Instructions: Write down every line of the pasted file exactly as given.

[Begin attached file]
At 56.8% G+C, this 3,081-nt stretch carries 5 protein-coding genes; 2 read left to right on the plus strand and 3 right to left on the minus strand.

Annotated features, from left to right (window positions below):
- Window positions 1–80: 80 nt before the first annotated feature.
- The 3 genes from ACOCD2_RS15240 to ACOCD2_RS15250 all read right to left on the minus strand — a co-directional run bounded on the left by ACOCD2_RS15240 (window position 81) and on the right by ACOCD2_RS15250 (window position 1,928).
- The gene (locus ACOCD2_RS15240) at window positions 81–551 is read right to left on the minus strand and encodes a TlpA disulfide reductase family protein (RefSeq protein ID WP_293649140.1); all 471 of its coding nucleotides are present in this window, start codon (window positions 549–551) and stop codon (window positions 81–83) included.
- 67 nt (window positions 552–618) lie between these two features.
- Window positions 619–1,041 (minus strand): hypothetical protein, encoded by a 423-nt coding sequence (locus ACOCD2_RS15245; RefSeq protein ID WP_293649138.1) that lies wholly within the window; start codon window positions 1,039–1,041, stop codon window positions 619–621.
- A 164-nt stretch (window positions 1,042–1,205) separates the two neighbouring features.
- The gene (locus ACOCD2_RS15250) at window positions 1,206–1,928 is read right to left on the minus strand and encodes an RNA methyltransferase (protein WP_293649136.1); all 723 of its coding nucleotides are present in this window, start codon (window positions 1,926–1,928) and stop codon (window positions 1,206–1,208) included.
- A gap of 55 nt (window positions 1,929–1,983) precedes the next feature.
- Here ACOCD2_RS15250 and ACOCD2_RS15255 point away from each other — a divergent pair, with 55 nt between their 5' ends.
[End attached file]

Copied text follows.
At 56.8% G+C, this 3,081-nt stretch carries 5 protein-coding genes; 2 read left to right on the plus strand and 3 right to left on the minus strand.

Annotated features, from left to right (window positions below):
- Window positions 1–80: 80 nt before the first annotated feature.
- The 3 genes from ACOCD2_RS15240 to ACOCD2_RS15250 all read right to left on the minus strand — a co-directional run bounded on the left by ACOCD2_RS15240 (window position 81) and on the right by ACOCD2_RS15250 (window position 1,928).
- The gene (locus ACOCD2_RS15240) at window positions 81–551 is read right to left on the minus strand and encodes a TlpA disulfide reductase family protein (RefSeq protein ID WP_293649140.1); all 471 of its coding nucleotides are present in this window, start codon (window positions 549–551) and stop codon (window positions 81–83) included.
- 67 nt (window positions 552–618) lie between these two features.
- Window positions 619–1,041 (minus strand): hypothetical protein, encoded by a 423-nt coding sequence (locus ACOCD2_RS15245; RefSeq protein ID WP_293649138.1) that lies wholly within the window; start codon window positions 1,039–1,041, stop codon window positions 619–621.
- A 164-nt stretch (window positions 1,042–1,205) separates the two neighbouring features.
- The gene (locus ACOCD2_RS15250) at window positions 1,206–1,928 is read right to left on the minus strand and encodes an RNA methyltransferase (protein WP_293649136.1); all 723 of its coding nucleotides are present in this window, start codon (window positions 1,926–1,928) and stop codon (window positions 1,206–1,208) included.
- A gap of 55 nt (window positions 1,929–1,983) precedes the next feature.
- Here ACOCD2_RS15250 and ACOCD2_RS15255 point away from each other — a divergent pair, with 55 nt between their 5' ends.